IDEAS home Printed from https://ideas.repec.org/p/zbw/zewdip/16091.html
   My bibliography  Save this paper

The power of active choice: Field experimental evidence on repeated contribution decisions to a carbon offsetting program

Author

Listed:
  • Kesternich, Martin
  • Römer, Daniel
  • Flues, Florens

Abstract

We study the effect of a subtle change in the choice architecture on offsetting behavior. In a large-scale field experiment, we examine repeated voluntary contributions to a carbon offsetting program during the online purchase of long-distance bus tickets. In the control group, travelers had the option to offset their carbon emissions resulting from their bus trip, but they could also simply ignore the offer. In the treatment group, travelers were forced to actively choose whether to offset their carbon emissions or not. This "active choice" requirement immediately increased participation in the offsetting program by almost 50%. Investigating returning customers, we find that this treatment remains effective over time. We report evidence that some customers tend to keep avoiding active contribution decisions in subsequent booking decisions.

Suggested Citation

  • Kesternich, Martin & Römer, Daniel & Flues, Florens, 2016. "The power of active choice: Field experimental evidence on repeated contribution decisions to a carbon offsetting program," ZEW Discussion Papers 16-091, ZEW - Leibniz Centre for European Economic Research.
  • Handle: RePEc:zbw:zewdip:16091
    as

    Download full text from publisher

    File URL: https://www.econstor.eu/bitstream/10419/148649/1/87573975X.pdf
    Download Restriction: no

    Other versions of this item:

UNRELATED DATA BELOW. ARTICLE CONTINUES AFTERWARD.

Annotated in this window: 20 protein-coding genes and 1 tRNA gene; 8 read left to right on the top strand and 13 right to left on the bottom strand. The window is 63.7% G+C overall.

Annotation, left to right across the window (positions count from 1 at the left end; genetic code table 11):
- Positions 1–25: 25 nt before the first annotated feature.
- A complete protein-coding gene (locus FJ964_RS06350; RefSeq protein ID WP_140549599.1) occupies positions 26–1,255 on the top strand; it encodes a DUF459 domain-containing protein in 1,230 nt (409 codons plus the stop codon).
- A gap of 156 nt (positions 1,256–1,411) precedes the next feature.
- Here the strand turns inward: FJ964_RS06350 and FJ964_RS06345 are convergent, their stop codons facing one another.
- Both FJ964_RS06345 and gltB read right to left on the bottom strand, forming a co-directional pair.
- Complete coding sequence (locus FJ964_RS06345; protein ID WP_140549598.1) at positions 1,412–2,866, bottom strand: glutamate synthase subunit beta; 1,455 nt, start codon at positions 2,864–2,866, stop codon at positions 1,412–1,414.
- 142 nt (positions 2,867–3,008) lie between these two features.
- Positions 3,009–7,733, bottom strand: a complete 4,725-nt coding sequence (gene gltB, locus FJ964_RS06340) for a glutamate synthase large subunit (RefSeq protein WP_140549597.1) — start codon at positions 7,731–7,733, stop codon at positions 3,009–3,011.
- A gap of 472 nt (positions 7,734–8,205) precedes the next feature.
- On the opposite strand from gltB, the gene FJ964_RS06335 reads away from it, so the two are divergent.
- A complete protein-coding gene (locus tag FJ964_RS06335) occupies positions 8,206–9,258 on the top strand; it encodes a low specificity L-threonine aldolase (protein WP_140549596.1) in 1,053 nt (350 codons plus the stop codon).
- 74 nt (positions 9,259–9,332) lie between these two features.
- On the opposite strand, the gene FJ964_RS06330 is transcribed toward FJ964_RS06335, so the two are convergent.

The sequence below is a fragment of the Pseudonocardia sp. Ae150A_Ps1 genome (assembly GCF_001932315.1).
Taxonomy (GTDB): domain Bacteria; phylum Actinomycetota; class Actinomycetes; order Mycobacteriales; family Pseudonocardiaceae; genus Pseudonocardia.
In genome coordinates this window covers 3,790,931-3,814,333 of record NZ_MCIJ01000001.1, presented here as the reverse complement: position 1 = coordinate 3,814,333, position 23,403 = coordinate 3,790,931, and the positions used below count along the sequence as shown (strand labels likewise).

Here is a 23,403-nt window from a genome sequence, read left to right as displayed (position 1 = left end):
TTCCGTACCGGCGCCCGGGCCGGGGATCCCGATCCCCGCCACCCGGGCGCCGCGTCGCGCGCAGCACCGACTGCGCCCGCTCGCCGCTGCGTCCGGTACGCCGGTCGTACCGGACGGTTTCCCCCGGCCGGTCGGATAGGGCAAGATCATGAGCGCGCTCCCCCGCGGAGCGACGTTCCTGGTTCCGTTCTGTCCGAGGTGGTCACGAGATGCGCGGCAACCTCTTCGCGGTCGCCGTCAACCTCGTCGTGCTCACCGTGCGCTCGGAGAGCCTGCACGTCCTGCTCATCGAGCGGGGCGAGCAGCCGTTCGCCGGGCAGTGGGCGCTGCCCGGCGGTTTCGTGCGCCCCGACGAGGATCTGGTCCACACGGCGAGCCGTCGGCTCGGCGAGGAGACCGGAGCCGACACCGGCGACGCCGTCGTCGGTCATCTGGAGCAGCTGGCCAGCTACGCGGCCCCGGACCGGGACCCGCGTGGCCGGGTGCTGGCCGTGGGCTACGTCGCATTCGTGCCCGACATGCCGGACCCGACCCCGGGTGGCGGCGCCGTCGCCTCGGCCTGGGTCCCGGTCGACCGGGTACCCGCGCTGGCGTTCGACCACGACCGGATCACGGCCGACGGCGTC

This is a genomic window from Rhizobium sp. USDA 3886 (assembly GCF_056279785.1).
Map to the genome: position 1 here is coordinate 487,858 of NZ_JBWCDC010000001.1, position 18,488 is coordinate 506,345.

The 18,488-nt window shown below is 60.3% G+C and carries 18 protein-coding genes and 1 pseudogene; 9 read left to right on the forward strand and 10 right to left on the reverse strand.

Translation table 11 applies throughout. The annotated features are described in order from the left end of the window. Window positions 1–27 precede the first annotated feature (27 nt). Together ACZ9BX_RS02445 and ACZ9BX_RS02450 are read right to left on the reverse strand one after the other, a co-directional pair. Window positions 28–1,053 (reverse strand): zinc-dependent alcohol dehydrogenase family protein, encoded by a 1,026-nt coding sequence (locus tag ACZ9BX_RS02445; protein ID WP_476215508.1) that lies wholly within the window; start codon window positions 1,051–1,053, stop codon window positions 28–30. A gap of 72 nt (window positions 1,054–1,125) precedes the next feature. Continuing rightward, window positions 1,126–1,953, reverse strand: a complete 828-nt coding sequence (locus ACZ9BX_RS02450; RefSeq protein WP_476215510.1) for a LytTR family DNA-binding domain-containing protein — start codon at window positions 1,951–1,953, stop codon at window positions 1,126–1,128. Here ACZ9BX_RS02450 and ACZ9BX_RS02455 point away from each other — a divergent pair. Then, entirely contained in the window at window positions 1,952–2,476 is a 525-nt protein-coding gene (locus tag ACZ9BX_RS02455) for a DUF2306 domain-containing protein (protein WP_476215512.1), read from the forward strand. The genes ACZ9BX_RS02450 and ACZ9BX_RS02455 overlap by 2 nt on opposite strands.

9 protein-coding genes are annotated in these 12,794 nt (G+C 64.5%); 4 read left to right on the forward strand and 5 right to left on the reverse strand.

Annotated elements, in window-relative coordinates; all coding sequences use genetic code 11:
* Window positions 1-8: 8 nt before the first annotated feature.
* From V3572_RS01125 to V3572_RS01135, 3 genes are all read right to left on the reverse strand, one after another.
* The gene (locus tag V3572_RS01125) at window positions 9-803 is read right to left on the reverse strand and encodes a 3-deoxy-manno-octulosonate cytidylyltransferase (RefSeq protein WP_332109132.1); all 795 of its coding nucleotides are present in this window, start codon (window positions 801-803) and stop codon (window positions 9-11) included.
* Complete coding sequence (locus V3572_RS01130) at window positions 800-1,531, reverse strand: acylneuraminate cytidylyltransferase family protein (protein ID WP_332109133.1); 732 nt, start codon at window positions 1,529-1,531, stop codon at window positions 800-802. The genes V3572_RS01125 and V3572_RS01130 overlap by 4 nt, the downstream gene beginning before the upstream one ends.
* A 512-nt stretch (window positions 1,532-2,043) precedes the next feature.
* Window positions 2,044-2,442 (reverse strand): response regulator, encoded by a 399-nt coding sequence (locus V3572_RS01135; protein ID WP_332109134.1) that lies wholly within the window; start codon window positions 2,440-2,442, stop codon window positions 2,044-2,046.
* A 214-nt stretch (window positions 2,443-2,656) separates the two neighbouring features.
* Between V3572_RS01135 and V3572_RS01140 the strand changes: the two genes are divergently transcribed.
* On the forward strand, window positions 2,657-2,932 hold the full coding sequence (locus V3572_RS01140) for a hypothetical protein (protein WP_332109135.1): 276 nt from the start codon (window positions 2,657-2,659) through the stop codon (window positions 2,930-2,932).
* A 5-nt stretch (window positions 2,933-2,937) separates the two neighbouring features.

References listed on IDEAS

    as
    1. John List & Azeem Shaikh & Yang Xu, 2016. "Multiple Hypothesis Testing in Experimental Economics," Artefactual Field Experiments 00402, The Field Experiments Website.
    2. Damgaard, Mette Trier & Gravert, Christina, 2018. "The hidden costs of nudging: Experimental evidence from reminders in fundraising," Journal of Public Economics, Elsevier, vol. 157(C), pages 15-26.
    3. Stefano DellaVigna & John A. List & Ulrike Malmendier, 2012. "Testing for Altruism and Social Pressure in Charitable Giving," The Quarterly Journal of Economics, Oxford University Press, vol. 127(1), pages 1-56.
    4. Alois Stutzer & Lorenz Goette & Michael Zehnder, 2011. "Active Decisions and Prosocial Behaviour: a Field Experiment on Blood Donation," Economic Journal, Royal Economic Society, vol. 121(556), pages 476-493, November.
    5. Löfgren, Åsa & Martinsson, Peter & Hennlock, Magnus & Sterner, Thomas, 2012. "Are experienced people affected by a pre-set default option—Results from a field experiment," Journal of Environmental Economics and Management, Elsevier, vol. 63(1), pages 66-72.